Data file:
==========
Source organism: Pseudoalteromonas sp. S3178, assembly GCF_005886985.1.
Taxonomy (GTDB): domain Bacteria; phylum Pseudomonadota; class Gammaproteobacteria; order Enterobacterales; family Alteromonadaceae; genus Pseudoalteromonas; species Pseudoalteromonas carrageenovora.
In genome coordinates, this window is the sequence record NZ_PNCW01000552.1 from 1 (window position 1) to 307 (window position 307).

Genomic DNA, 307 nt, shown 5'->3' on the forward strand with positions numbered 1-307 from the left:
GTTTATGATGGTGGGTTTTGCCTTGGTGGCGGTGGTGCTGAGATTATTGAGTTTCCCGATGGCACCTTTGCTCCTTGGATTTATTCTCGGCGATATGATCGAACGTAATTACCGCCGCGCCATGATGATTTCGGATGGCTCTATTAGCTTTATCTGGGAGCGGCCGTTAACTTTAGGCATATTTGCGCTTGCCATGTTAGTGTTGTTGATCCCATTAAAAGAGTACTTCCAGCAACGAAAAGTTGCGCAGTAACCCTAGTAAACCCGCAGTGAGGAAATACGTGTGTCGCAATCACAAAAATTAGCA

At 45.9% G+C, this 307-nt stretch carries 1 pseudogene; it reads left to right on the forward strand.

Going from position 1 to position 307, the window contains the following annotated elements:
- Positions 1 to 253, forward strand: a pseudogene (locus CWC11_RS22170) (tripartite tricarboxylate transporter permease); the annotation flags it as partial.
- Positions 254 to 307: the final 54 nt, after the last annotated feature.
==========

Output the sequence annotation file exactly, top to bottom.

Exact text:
Source organism: Pseudoalteromonas sp. S3178, assembly GCF_005886985.1.
Taxonomy (GTDB): domain Bacteria; phylum Pseudomonadota; class Gammaproteobacteria; order Enterobacterales; family Alteromonadaceae; genus Pseudoalteromonas; species Pseudoalteromonas carrageenovora.
In genome coordinates, this window is the sequence record NZ_PNCW01000552.1 from 1 (window position 1) to 307 (window position 307).

Genomic DNA, 307 nt, shown 5'->3' on the forward strand with positions numbered 1-307 from the left:
GTTTATGATGGTGGGTTTTGCCTTGGTGGCGGTGGTGCTGAGATTATTGAGTTTCCCGATGGCACCTTTGCTCCTTGGATTTATTCTCGGCGATATGATCGAACGTAATTACCGCCGCGCCATGATGATTTCGGATGGCTCTATTAGCTTTATCTGGGAGCGGCCGTTAACTTTAGGCATATTTGCGCTTGCCATGTTAGTGTTGTTGATCCCATTAAAAGAGTACTTCCAGCAACGAAAAGTTGCGCAGTAACCCTAGTAAACCCGCAGTGAGGAAATACGTGTGTCGCAATCACAAAAATTAGCA

At 45.9% G+C, this 307-nt stretch carries 1 pseudogene; it reads left to right on the forward strand.

Going from position 1 to position 307, the window contains the following annotated elements:
- Positions 1 to 253, forward strand: a pseudogene (locus CWC11_RS22170) (tripartite tricarboxylate transporter permease); the annotation flags it as partial.
- Positions 254 to 307: the final 54 nt, after the last annotated feature.